Re: [Curdle] Client-side SSH_MSG_EXT_INFO: Use it or lose it principle!

denis bider <> Mon, 27 April 2020 05:34 UTC

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From: denis bider <>
Date: Mon, 27 Apr 2020 00:33:46 -0500
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To: Ron Frederick <>
Cc: curdle <>,, Damien Miller <>
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Subject: Re: [Curdle] Client-side SSH_MSG_EXT_INFO: Use it or lose it principle!
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Yes, the idea of "global-requests-ok" is not to make the client do anything
different. It's to reassure the server that the client won't violate the
spec if the server sends a global request.

The main motivating usage case is so the server can feel at liberty to send
the global request "" after user authentication:

This is essential functionality which allows clients and servers to change
host keys without requiring administrative intervention at each client

Without "global-requests-ok", the server needs a database of client version
strings to which it's safe to send the "hostkeys" global request.
Otherwise, it can't send it because a bunch of half-baked clients (I'm
counting 7 in our list) are borked and can't handle receiving a global
request. Or they can handle it usually, but not when they're expecting a
response to a channel open.

Meanwhile I've received more info about the implementation that disconnects
on receiving EXT_INFO from the client. The bug is unfortunately in a widely
used Java SSH library. The information I received suggests it's going to be
fixed, but I'm afraid there are already a fair number of deployed servers
that have the issue.

While I'm wishing things - I would also like the "delay-compression"
extension to be more widely supported because it's the only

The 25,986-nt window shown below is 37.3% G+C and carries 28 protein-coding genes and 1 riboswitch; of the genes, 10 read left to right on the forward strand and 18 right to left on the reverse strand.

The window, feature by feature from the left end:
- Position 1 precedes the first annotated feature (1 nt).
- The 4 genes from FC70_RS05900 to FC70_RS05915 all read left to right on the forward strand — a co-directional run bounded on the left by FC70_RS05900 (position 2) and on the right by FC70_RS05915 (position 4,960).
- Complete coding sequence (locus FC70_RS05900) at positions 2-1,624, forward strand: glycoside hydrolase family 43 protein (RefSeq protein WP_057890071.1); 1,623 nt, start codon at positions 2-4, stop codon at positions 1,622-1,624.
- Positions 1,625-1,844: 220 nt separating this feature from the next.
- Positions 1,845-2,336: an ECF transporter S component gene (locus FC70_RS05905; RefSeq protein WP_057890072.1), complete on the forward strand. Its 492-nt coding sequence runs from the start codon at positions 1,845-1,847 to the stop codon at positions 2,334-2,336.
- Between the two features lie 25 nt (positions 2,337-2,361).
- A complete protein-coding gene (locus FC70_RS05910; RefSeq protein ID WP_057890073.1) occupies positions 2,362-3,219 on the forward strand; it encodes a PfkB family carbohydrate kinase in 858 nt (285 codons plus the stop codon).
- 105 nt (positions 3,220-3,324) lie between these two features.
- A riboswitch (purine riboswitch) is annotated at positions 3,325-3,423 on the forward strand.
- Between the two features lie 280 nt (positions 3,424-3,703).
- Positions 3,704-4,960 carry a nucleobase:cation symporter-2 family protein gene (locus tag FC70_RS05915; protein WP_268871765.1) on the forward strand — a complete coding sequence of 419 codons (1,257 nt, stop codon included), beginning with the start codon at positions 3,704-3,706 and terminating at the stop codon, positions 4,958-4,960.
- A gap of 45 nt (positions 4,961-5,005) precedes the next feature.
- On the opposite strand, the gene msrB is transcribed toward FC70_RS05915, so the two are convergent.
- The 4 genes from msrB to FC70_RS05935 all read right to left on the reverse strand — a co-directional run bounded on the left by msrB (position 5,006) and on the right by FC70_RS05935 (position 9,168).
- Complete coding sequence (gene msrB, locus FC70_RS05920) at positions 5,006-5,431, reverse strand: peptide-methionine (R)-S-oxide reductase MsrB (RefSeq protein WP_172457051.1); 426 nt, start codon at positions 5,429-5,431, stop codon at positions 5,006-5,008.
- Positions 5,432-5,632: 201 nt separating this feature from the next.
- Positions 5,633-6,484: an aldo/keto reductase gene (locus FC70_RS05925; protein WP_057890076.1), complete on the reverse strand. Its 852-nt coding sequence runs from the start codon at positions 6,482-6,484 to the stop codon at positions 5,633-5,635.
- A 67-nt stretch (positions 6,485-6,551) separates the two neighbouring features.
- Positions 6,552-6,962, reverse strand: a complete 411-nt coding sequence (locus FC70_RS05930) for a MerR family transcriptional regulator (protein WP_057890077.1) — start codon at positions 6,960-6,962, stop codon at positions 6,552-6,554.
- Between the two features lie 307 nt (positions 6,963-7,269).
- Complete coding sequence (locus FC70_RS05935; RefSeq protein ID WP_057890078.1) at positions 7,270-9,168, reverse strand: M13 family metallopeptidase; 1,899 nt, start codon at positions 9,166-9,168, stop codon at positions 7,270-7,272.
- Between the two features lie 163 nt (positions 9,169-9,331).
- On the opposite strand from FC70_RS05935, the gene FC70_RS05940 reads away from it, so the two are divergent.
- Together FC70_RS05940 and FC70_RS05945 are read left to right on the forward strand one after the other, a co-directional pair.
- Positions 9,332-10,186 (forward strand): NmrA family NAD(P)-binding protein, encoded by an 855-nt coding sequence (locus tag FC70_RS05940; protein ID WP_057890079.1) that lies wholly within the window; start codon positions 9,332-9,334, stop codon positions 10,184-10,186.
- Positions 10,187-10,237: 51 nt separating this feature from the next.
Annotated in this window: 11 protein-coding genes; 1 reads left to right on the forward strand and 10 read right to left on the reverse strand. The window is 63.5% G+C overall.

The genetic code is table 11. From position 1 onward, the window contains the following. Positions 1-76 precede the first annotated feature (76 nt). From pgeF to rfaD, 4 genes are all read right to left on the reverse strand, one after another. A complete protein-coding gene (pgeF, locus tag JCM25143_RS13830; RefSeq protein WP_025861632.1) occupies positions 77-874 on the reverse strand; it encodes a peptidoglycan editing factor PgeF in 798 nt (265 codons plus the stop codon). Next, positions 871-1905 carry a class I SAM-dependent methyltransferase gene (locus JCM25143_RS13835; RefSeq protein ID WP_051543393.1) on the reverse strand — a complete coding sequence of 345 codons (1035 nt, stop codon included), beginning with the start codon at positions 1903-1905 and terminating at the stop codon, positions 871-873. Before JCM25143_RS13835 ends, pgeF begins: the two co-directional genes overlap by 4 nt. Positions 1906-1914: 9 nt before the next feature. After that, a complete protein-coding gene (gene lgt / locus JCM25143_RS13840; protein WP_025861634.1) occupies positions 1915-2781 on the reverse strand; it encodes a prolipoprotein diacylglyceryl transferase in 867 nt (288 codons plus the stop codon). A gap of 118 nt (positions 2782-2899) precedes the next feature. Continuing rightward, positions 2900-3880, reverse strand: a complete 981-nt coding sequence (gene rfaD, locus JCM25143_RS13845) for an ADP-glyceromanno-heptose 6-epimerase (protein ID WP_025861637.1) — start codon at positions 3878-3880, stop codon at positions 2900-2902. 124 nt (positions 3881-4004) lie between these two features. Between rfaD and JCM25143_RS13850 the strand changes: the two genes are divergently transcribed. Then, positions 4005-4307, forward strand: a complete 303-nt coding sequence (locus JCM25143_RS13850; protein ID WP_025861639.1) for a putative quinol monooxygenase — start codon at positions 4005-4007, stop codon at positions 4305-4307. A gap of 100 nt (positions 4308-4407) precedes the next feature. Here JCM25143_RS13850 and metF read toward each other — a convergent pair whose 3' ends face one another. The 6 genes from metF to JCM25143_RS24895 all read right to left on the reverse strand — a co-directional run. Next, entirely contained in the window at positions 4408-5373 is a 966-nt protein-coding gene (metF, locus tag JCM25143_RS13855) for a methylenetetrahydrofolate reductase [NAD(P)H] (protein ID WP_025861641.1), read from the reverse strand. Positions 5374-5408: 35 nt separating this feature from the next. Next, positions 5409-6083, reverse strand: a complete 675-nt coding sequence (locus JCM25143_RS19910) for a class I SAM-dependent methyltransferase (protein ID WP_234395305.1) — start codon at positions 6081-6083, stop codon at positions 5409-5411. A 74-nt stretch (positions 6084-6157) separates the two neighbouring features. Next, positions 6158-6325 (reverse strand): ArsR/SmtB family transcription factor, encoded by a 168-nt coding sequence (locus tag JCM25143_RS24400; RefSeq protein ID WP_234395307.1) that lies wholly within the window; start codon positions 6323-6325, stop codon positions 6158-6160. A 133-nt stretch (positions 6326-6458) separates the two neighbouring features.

delayed-compression mechanism that (1) does not have a race condition by
design (, and (2) does not require a second key exchange
after user authentication (PuTTY mitigation).


On Sun, Apr 26, 2020 at 12:33 PM Ron Frederick <> wrote:

> Hi Denis,
> On Apr 26, 2020, at 5:03 AM, denis bider <>
> wrote:
> it has come to my attention that at least one SSH server implementation
> (a) advertises support for SSH_MSG_EXT_INFO as defined in RFC 8308, and (b)
> disconnects on actual receipt of an EXT_INFO message from the client.
> This happens when we define a general mechanism, but then the most widely
> used implementations only use certain aspects of it. Lots of
> implementations now support EXT_INFO sent by the server because it's needed
> for RSA-SHA2 signatures, but only a handful implementations send EXT_INFO
> by the client.
> Bitvise SSH Client sends EXT_INFO if the server supports it. It's free to
> use or test with - but it runs on Windows and lots of people don't want to
> test with that.
> It's possible that your implementation has no need for any of the
> extensions that would appear in EXT_INFO from the client. However, if you
> wish for this extensibility to be available in the future, then if your
> client supports EXT_INFO, I would strongly suggest that it sends it.
> If you want to send a client-side EXT_INFO that takes minimal effort, I
> suggest:
> 1. Ensure that your SSH client can correctly handle SSH_MSG_GLOBAL_REQUEST
> received at any point. Your client should not disconnect when it receives
> this message, or act like it received a channel open failure if it receives
> a global request when it's waiting for a channel open confirmation. These
> are the two most common error modes relating to global requests.
> 2. Once you have ensured the above, if the server supports EXT_INFO, send
> a client-side EXT_INFO implementing the extension "global-requests-ok" as
> defined in this draft:
> This tells the server that your client properly implements global requests
> so that the server can use them for things like active keep-alives.
> Implementing this would take minimal effort and would help ensure that
> client-side EXT_INFO remains an available extension mechanism 10 years down
> the road for SSH.
> I’ve made this change in the AsyncSSH “develop” branch as commit
>, and will roll this into
> the next release. Most of the support was already in place as I already had
> common code for generating and parsing EXT_INFO on both the client and
> server. The changes are as follows:
>     - AsyncSSH now advertises that it will accept EXT_INFO from clients
> when acting as a server
>     - AsyncSSH will send the global-requests-ok extension when acting as a
> client and talking to a server that supports EXT_INFO from clients
> Since AsyncSSH doesn’t actually have any heuristics around disabling the
> use of global requests based on client software/version, it doesn’t
> actually do anything right now when it receives the ‘global-requests-ok’
> extension. However, I confirmed it successfully parses received extensions,
> so it should be easy to process future extensions from the client when this
> is needed.
> I also specifically tested this against the Bitvise server (thanks for
> making that available for free for non-commercial use!), and it seems to
> work well.
> --
> Ron Frederick